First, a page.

Director: Vincenzo Natali
Cast: Adrien Brody, Delphine Chanéac, Sarah Polley
We've all been there. Created our own species by splicing together random genes. Created our own species and then introduced some human DNA just for kicks. Created our own species with human DNA and then raised the creature in secret. Created our own human-derived species and raised it in secret before developing a warped psycho-sexual relationship with it. We've all been there. If you haven't been there, get ready to see some weird stuff.
Weird is the best word for Vincenzo Natali's sci-fi creep-out session. It's been a while since we had a good old screw-mother-nature-we're-scientists movie, and Natali's happy to provide it. Clive (Brody) and Elsa (Polley) are genetic researchers, funded to splice together genes to find cures for various diseases. She's driven and focussed, slightly off-balance thanks to a dodgy family history. He's idealistic, passionate, clever, and in love. So when she decides to push the boundaries of their experiments just that one step too far, he goes along with it.
Then, things get out of hand. In true B-Movie tradition, we soon have ourselves a classic Frankenstein's monster to deal with: Dren (Chaneac), a mutated blend of bird, human, something with a spiky tail and something else with no hair. She communicates through clicks and purrs, never saying a word but captivating her creators from the start. Soon Elsa's got a motherly thing going on, and Clive's the cute step-dad who regrets bringing her into the world in the first place.
As their funding comes under threat, emotions escalate and soon things descend into one heck of a mess. It's not hard to guess what happens - think Elektra complex with wings. But where things get derivative and laughable, the cast's committed performances make it work. Brody and Polley are familiar characters, believably stupid, completely human, and they easily pull off the contrived scenarios and cheesy dialogue: "I didn't know you had a barn!" is perhaps the worst line in movie history.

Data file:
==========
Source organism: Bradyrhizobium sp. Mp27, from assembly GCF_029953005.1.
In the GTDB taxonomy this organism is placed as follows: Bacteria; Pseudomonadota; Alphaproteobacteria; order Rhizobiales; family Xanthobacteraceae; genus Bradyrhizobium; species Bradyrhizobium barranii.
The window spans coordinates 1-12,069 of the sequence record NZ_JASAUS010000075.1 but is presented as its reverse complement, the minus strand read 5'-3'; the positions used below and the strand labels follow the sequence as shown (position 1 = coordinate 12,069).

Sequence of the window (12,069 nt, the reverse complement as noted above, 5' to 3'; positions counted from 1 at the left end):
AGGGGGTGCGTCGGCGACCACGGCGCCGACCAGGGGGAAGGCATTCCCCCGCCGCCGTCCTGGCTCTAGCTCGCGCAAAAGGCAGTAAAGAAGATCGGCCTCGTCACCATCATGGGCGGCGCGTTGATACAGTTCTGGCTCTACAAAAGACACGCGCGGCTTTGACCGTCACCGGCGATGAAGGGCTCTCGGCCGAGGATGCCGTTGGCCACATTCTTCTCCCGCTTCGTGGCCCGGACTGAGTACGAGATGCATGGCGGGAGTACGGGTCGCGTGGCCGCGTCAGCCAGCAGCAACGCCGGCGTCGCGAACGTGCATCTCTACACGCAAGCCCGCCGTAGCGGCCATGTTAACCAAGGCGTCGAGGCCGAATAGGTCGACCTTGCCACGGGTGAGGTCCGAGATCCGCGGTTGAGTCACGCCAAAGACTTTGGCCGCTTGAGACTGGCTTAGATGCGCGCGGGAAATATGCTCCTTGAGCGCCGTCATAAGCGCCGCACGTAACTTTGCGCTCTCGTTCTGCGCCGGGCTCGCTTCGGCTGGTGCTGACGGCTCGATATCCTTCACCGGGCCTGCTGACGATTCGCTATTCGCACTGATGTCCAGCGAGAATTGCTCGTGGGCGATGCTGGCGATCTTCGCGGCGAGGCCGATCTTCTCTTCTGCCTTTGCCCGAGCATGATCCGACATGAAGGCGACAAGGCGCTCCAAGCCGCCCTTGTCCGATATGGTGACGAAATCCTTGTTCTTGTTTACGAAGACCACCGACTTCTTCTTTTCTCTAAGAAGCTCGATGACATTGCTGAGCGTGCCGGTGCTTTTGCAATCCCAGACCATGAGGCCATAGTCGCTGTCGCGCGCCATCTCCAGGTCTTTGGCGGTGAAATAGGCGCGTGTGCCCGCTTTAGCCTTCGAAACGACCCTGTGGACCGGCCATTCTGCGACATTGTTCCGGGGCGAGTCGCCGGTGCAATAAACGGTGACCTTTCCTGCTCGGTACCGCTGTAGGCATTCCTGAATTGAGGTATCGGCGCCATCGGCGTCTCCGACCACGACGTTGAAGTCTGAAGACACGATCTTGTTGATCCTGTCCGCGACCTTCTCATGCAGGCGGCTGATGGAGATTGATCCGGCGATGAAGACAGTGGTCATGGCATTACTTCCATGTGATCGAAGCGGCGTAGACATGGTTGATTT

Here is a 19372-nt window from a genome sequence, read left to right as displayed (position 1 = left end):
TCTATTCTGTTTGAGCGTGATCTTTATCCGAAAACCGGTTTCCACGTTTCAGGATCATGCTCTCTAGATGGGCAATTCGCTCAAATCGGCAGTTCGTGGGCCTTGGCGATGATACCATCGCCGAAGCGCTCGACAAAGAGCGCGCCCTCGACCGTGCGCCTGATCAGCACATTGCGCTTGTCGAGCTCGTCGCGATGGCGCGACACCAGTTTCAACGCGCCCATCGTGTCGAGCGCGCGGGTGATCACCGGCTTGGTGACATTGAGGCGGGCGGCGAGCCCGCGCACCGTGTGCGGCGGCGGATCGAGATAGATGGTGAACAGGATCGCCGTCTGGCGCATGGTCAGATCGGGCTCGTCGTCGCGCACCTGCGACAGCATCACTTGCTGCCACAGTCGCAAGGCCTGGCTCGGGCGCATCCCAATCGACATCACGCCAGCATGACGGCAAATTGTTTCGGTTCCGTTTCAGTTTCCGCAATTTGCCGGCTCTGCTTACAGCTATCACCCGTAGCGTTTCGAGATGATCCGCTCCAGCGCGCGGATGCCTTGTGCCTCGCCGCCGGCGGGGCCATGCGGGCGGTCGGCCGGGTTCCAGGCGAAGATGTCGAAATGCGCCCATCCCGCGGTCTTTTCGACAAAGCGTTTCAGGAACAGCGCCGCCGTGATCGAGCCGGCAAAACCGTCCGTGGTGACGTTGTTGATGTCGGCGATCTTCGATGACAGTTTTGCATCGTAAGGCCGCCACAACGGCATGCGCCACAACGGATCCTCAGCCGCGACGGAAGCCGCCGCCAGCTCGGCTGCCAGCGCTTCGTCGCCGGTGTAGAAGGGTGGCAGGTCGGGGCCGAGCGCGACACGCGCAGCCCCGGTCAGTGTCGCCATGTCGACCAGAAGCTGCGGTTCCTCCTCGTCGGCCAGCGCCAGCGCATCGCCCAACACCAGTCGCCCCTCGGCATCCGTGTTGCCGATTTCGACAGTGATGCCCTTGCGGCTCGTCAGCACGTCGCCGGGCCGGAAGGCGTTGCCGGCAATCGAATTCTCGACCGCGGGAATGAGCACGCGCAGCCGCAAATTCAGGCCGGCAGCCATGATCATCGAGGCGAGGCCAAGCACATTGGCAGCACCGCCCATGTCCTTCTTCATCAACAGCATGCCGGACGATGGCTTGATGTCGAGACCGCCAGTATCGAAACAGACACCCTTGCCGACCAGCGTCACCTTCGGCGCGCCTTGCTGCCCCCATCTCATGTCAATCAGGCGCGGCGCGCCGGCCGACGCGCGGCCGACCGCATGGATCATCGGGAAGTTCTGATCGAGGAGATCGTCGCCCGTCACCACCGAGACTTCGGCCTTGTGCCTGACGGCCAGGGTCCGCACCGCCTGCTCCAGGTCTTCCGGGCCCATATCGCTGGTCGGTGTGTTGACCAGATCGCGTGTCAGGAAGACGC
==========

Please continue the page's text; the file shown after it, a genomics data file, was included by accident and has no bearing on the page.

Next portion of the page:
But even more engaging is Dren, the scrabble-playing lab-rat with an eerily alien face and some serious hormone issues. A seamless combination of puppet-work, CGI, and mute acting, Natali's monster is both disarming and horrific in one graceful swoop: not since Cronenberg's The Fly has science fiction been this freaky and interesting. And as messed up as things get (they really do get messed up), this is a horror movie through and through: it wants to disturb and unsettle.
With a witty streak of dark humour, it's no surprise that Guillermo Del Toro is executive producer here. The effects are great, but the thing that makes Splice work is its emotional core: it's a family drama of the worst kind, but it has a psychological bond that keeps it together.
Terrifying and gross, Splice gives its horrible theme a twisted heart. As disturbing as it is fascinating.